Last year Alan White came back from a run to discover that the digital clock in his house near Honolulu was blinking. An earthquake had hit the island. White, the CIO at
Outrigger, the largest local hotel operator in the state, had planned for short power failures and full-blown disasters, but the company still found itself unprepared. Its corporate office and 11 local hotels -- totaling some 7,600 rooms -- had generators and plenty of fuel; but Outrigger's vendors, especially datacom carriers, didn't have adequate fuel reserves. Three hours into the blackout, Outrigger's voice and data network failed.
Now the company houses its own mission-critical systems, in addition to using SunGard facilities in Philadelphia and Scottsdale, Ariz., for business continuity operations. Outrigger's central reservations office in Denver boasts a redundant Global Distribution System (GDS) and voice agent systems. And a new enterprise storage area network (SAN) in Hawaii will be mirrored to a facility on the mainland next year.
"We plan a whole lot better now," White says. "What a painful experience."
Outrigger is a company in transition. Long a Hawaiian institution, the company hit the skids after 9/11 when tourism collapsed in the islands. During that slump, Outrigger's IT systems and business processes grew almost as outdated as its namesake canoe. But recently, Outrigger has managed to catch another wave. Today the company is a fast-growing midmarket firm that does 35% of its business outside of the U.S., running 195 companies under its corporate umbrella. IT has been crucial to that turnaround. For Outrigger, technology is part of everything, from managing condo rentals in Thailand to hosting services for business partners.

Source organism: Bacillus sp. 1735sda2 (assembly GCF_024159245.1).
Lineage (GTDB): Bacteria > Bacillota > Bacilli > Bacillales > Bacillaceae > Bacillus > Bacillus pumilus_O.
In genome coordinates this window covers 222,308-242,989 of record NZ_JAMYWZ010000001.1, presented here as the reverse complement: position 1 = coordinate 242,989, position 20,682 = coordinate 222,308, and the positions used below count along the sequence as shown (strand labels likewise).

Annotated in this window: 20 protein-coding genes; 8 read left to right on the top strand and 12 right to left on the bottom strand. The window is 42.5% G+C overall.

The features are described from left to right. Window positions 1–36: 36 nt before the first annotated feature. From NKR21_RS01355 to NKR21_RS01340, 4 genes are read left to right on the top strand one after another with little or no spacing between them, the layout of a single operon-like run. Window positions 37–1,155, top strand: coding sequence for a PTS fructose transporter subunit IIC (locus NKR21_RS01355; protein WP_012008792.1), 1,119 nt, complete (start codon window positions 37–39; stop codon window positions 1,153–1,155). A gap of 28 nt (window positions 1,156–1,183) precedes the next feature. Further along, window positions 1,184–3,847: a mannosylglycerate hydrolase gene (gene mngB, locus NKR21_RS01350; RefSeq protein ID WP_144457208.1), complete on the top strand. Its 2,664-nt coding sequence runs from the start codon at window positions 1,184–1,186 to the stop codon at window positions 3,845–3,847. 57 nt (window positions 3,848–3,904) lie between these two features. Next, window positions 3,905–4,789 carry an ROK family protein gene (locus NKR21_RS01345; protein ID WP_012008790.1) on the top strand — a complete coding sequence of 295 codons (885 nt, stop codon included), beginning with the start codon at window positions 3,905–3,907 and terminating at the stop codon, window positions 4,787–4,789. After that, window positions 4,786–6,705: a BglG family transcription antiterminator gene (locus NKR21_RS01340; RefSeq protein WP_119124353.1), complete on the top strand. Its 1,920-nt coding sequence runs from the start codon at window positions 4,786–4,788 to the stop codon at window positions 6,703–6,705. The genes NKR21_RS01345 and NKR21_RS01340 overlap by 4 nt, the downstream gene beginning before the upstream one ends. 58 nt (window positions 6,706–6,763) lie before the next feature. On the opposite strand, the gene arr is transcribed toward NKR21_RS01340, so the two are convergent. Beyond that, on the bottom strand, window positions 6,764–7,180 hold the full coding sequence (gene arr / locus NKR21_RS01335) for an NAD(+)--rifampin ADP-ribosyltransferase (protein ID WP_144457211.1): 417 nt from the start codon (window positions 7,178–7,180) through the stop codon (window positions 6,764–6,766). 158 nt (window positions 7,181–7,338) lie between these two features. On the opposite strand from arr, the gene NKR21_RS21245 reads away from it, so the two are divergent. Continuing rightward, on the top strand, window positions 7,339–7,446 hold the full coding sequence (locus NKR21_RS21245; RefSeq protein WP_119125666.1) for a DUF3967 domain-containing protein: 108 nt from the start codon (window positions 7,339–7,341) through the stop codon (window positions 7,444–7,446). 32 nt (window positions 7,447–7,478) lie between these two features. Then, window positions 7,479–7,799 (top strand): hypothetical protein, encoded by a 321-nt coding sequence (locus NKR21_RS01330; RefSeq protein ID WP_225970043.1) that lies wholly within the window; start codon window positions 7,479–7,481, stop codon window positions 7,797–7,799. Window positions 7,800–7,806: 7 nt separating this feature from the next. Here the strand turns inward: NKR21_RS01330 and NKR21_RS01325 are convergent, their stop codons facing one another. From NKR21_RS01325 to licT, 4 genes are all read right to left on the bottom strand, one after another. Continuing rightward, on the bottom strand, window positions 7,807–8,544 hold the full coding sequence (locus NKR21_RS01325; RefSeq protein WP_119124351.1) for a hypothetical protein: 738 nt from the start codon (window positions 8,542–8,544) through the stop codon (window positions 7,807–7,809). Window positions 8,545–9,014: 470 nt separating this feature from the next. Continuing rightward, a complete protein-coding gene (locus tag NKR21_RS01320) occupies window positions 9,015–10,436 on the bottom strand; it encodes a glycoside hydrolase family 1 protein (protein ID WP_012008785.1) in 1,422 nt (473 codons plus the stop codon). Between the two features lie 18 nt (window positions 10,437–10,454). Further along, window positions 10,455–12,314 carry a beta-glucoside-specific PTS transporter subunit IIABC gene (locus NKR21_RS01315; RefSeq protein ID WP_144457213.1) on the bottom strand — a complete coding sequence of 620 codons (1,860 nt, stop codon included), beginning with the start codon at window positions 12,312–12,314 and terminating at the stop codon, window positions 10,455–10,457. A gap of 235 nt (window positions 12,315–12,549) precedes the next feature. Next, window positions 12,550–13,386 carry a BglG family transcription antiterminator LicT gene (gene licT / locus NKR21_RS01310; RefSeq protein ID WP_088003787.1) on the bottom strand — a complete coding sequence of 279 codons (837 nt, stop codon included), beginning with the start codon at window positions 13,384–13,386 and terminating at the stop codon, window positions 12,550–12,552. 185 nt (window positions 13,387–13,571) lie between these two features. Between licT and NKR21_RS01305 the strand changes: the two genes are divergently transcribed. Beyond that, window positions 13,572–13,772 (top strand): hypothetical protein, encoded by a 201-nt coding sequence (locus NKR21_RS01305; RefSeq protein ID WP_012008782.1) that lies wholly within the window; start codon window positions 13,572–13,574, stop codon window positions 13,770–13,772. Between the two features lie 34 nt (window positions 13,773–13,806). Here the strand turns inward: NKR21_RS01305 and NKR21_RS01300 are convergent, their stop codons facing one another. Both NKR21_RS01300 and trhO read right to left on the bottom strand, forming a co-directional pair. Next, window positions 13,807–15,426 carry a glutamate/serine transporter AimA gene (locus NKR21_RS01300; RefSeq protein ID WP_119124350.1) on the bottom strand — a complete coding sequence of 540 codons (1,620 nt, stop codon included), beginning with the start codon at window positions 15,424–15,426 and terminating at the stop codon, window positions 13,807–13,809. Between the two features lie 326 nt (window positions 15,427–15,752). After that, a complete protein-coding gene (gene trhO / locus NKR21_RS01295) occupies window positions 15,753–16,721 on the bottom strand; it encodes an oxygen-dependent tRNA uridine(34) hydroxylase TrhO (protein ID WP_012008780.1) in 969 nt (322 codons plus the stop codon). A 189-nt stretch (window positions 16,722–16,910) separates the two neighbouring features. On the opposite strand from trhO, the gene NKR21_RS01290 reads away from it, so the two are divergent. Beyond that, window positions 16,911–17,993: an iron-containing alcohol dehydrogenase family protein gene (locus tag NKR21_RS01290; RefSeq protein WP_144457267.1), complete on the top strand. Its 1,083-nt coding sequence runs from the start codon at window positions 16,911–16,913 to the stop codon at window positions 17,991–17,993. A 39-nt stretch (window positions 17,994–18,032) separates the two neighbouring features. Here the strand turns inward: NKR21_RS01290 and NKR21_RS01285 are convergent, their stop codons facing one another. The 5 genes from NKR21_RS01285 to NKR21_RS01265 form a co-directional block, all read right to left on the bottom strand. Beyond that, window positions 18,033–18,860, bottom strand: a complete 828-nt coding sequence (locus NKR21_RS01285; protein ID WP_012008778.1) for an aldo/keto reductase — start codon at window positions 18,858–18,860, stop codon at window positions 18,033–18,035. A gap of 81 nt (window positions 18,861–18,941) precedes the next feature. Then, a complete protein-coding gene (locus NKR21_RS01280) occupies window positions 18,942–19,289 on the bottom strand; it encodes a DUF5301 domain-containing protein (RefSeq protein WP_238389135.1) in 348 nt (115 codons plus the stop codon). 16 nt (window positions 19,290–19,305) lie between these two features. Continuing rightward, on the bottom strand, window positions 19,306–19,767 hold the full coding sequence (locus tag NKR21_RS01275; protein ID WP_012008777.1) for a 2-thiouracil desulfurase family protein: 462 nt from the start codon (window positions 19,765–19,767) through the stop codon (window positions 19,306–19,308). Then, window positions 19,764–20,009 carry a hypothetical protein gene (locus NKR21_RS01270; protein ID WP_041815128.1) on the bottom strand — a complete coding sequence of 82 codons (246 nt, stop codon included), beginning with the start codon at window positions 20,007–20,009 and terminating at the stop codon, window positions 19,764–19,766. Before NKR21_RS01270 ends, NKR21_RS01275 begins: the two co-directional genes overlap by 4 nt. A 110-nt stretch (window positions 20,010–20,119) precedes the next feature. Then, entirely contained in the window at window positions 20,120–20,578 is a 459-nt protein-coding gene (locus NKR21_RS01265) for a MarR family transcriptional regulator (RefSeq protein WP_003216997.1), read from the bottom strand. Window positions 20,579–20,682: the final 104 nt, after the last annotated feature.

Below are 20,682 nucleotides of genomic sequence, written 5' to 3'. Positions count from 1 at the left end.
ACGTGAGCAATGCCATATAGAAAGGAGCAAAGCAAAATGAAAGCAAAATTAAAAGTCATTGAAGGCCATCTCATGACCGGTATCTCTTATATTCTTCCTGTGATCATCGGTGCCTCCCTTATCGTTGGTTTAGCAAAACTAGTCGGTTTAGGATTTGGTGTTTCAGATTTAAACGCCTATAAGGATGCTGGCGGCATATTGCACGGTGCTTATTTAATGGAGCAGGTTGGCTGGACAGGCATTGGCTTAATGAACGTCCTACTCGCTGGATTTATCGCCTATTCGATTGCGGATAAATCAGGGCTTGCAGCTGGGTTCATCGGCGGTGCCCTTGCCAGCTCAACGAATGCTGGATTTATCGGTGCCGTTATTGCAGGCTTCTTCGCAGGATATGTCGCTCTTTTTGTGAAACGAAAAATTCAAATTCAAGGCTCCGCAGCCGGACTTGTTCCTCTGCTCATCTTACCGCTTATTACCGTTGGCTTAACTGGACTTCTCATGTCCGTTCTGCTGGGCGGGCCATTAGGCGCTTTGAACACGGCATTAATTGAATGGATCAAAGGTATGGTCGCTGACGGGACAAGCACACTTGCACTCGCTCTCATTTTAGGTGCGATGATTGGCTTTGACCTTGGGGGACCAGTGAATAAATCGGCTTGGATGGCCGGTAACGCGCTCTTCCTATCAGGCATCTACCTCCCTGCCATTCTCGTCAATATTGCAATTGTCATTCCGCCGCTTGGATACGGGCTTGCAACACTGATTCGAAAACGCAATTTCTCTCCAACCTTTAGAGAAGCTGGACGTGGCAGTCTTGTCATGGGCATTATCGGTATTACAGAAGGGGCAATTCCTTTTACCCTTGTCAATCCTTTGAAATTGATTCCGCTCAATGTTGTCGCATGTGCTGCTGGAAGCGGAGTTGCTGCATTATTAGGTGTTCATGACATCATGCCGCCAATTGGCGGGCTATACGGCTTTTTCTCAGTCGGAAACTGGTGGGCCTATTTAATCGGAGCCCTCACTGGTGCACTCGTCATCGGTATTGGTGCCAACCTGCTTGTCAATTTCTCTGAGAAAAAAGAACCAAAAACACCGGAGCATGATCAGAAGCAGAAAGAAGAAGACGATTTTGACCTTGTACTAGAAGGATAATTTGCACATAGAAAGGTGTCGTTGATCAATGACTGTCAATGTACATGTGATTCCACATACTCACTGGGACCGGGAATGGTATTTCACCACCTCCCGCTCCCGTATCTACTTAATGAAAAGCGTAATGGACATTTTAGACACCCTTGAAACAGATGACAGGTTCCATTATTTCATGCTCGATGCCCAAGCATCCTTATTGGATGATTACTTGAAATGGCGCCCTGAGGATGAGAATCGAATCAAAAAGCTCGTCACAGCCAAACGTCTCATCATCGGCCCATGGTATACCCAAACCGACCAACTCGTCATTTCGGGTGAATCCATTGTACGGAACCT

"Technology is driving hotels," says Henry Harteveldt, an analyst at Forrester Research Inc. "But that means that the IT department is faced with an ever-growing number of challenges. It's probably never been more difficult to be a CIO at a hotel."
Especially in paradise.
"We're a relatively small company in a land of giants," says CEO David Carey. "We've tried to use technology to keep us in the game and even give us an advantage."
And Outrigger has been able to do that, spending only about 2% to 3% of revenue -- about half the industry standard -- on IT. "We run circles around other hotel companies," White says. "IT used to be a pure overhead service. Now we're active business partners. We're a profit center."
This was first published in September 2007